There’s a lot of talk about all the movies filming in New Orleans but Louisiana is also home to many television shows from A&E’s Duck Dynasty to the CW’s Star-Crossed. This Sunday, HBO’s Treme returns for its 4th and final season. I have been blogging about the show since its inception in April 2010 when I first watched it playing on a bed sheet in a back yard in the Treme. We all squealed when we saw the very house we were sitting behind fly across the “screen” in an early scene. It was clear from the opening credits that this show would be for and about New Orleanians and their amazing resilience and unendurable trials after Katrina. The show began 3 months after the Storm and will end sometime around Mardi Gras 2009, just months before I arrived. I had wanted the show to end with the Super Bowl win in 2010 – a happy ending if ever there was one.
This show is as lovingly made as The Wire and I can only hope it’s legacy is just as lasting as David Simon and longtime NOLA-resident Eric Overmyer’s last effort. For me, Treme is a time capsule of this city, holding images of the musicians, chefs, Mardi Gras Indians, local characters and businessmen as they double-down on their investment in keeping this culture alive. I feel beyond privileged to have played a small part in the telling of this story as the ex-wife of David Morse’s “Detective Terry Colson.” My character will be back for one scene in episode 4 of the 5 episode season.
The final season begins this Sunday, Dec. 1st at 9 p.m. (Eastern time) on HBO. You can see the trailer for the season HERE. The promo features many musicians I love including Theresa Andersson, Papa Grows Funk’s June Yamagishi, Jazz Henry of The Original Pinettes (winners of Red Bull Street Kings 2013), Dr. John and Kermit Ruffins (both of whom are also on NOLA-shot Top Chef).
HBO also brings us the highly anticipated “TV anthology” True Detective starring Matthew McConaughey, Woody Harrelson, and Michelle Monaghan. The show is basically an 8 episode mini-series about a 17 year manhunt for a serial killer. Again, I’m thrilled to be a part of this unique TV experience. On episode 4, I play a drug dealer’s mother being questioned by the 2 detectives. I loved working with my NOLA-shot Now You See Me co-star Woody Harrelson again and with the recent releases of NOLA-shot Dallas Buyer’s Club and NOLA-shot Mud, McConaughey is clearly at the top of his game and ready for an award. You can see the latest trailer for the True Detective season HERE. The series debuts on January 12, 2014.
In the meantime, we’ve been enjoying the new season of FX’s American Horror Story starring Jessica Lange, Kathy Bates and Angela Bassett. Previously, I’ve found the show too gruesome for my taste but this season is fun, sexy and clever pitting 2 historical characters against each other as immortals. The story takes place in a beautiful home just around the corner from my own. Voodoo Queen Marie Laveau (Bassett) is running a hair salon in New Orleans when Lange’s character releases Delphine LaLaurie (Bates) from her grave. Delphine LaLaurie was a socialite in the early 1800’s when a house fire revealed that she’d been torturing and murdering her slaves for years. The city revolted and its citizens ransacked the house driving her away (perhaps to Paris). The show, of course, fictionalizes their stories but it’s fun to watch these epic women do battle.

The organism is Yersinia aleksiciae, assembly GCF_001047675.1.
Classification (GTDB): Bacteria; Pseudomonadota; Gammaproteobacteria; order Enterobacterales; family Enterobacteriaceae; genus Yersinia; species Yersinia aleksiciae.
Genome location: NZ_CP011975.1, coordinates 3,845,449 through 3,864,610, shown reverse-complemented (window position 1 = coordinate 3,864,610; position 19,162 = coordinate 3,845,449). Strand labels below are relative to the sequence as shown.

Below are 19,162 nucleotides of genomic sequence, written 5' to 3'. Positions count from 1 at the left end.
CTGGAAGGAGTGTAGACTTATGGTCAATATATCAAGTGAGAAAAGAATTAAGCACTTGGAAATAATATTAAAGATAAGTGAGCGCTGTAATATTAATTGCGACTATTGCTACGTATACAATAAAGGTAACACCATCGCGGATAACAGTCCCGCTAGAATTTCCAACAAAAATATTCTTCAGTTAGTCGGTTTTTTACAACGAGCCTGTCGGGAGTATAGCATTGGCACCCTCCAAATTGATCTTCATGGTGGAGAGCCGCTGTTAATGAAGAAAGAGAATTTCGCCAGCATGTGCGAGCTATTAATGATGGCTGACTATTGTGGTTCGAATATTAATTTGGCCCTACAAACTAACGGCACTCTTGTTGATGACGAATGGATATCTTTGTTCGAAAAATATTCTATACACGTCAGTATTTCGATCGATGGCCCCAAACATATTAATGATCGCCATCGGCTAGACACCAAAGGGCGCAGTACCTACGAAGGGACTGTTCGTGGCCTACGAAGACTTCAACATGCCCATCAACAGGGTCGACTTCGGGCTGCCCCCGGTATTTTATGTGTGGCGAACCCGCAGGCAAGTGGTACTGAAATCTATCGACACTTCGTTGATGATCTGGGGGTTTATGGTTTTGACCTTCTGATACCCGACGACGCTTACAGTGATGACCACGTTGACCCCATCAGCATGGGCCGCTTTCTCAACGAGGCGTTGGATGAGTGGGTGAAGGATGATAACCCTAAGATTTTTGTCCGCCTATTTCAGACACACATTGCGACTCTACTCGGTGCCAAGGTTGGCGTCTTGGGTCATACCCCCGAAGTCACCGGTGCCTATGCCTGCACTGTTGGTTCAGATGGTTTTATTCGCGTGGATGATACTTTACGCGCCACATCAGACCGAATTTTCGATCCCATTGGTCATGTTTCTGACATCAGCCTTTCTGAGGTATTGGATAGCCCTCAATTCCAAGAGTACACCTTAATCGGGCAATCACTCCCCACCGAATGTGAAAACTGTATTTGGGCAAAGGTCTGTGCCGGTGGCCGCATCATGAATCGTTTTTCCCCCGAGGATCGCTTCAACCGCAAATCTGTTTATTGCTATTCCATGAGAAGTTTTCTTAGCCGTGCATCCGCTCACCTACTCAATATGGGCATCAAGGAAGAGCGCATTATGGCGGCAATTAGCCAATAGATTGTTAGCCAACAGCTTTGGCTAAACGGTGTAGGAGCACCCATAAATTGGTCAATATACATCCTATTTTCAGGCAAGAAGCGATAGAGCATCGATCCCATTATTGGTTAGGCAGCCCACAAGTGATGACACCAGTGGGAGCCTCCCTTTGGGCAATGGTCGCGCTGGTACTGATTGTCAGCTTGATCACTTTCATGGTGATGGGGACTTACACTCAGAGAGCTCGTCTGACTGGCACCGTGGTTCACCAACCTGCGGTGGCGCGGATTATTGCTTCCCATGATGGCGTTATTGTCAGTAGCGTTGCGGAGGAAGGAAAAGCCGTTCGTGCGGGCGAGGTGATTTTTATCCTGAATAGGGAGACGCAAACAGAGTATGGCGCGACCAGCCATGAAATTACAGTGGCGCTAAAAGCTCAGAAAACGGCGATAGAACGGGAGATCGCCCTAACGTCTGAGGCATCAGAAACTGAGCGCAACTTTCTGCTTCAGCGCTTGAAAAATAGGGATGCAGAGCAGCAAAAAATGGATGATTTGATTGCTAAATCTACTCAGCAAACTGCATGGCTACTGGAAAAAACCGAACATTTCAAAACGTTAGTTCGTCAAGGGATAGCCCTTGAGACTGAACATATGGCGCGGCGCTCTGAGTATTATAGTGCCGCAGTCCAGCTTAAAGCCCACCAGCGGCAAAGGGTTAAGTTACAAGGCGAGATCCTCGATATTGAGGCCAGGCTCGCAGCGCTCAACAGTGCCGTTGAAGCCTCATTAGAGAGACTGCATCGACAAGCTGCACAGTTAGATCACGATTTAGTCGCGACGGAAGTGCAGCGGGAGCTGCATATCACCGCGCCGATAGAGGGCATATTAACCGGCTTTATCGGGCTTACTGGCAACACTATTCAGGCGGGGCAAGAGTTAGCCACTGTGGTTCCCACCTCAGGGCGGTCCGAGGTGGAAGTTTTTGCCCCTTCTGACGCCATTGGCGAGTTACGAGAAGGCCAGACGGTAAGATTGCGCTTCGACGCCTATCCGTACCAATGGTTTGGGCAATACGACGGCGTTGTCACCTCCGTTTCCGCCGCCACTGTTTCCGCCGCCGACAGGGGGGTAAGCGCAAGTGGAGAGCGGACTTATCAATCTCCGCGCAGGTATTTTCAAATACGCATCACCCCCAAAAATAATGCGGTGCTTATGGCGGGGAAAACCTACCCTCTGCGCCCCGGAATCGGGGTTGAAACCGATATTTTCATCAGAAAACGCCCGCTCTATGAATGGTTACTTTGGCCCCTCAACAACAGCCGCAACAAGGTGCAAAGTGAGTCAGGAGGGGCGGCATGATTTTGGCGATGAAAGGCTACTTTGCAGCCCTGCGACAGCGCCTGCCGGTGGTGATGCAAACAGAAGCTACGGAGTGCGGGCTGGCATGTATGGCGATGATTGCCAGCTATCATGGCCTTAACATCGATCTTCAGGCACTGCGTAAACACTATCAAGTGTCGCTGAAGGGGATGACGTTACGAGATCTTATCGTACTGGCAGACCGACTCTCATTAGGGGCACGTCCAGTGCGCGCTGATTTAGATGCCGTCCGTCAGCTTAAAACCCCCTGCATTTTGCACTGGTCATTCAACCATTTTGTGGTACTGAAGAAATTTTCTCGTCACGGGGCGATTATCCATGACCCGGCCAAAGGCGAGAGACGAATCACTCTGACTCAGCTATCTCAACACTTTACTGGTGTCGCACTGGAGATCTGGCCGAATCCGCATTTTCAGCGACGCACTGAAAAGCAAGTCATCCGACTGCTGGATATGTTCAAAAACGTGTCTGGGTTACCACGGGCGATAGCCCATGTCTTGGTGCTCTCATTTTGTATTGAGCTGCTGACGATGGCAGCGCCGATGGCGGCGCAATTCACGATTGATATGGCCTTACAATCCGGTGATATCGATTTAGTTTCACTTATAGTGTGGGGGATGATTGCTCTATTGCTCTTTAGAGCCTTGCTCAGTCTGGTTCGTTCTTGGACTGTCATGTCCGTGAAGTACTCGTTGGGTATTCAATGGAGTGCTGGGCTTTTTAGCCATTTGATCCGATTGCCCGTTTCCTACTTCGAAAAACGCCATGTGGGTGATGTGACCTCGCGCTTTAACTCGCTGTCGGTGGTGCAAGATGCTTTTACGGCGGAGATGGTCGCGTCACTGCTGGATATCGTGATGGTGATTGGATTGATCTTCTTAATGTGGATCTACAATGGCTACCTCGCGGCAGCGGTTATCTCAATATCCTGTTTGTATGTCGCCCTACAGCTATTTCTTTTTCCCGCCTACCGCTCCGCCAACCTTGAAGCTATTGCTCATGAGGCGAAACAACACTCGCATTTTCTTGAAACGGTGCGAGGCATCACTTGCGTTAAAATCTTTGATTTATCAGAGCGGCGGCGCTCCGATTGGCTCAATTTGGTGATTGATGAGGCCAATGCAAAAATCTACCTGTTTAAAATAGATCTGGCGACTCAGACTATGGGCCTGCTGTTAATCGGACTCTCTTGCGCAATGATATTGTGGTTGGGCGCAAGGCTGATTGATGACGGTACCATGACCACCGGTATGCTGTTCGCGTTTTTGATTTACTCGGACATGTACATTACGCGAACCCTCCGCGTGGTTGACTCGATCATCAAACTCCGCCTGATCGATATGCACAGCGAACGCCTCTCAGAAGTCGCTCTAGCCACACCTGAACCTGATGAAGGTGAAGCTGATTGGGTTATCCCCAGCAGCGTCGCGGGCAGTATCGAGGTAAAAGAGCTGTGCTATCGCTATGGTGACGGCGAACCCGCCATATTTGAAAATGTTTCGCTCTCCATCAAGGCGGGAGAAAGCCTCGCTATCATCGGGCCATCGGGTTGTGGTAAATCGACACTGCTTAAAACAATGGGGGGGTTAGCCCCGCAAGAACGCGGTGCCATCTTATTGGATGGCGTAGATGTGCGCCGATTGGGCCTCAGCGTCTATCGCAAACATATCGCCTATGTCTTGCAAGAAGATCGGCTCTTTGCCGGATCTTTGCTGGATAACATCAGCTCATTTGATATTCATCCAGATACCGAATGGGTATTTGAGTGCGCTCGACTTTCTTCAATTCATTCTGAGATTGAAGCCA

It’s also fun to see all the local actors included in the American Horror Story: Coven cast. My Django Unchained co-stars Dana Gourrier and Dane Rhodes have both had roles as well as Lance E. Nichols from Treme and Treme’s Sam Malone who I met while doing Abraham Lincoln: Vampire Hunter.
And I’ve been enjoying Bravo’s Top Chef New Orleans. I’ve always been a fan of Top Chef, but I’ve really loved getting to see so many of our local chefs and musicians featured on the show. One episode took place at my favorite dining spot, Commander’s Palace, with chef Tory McPhail and former Commander’s chefs Emeril Lagasse and Paul Prodhomme. Food superstars John Besh and Susan Spicer as well as legendary chef, Leah Chase of Dooky Chase have also appeared. Even 2 of this season’s contestants are NOLA chefs – Galatoire’s Michael Sichel and Justin Devillier of La Petite Grocery.
Kermit Ruffins and Dr. John were also guests. I’m not sure the contestants knew what to make of Dr. John with his long hair, collection of beaded necklaces worn all at once, walking cane and taste for “hip tang.” These fabulous locals are one of the best reasons to film here. Our architecture, culture, music and food are unique but it’s the people and who define this place. Nowhere else is individualism so celebrated without ever losing site that we’re all in this together.
There’s a scene in American Horror Story when Kathy Bates’ character has tried to escape Lange’s character and locate her old house. Disappointed to find it a tourist site known for having been her house of horrors as well as the former home of Nicholas Cage, she sits defeated in her 1800’s garb. Lange sits next to her for awhile and as they walked off into their intertwined future, I laughed out loud realizing that no one would bother to ask why one of those women was wearing 1800’s clothing. “Normal” covers a lot of territory around here and you’re going to need far more than a petticoat or a large collection of beaded necklaces on a man to turn heads in New Orleans. Only in NOLA.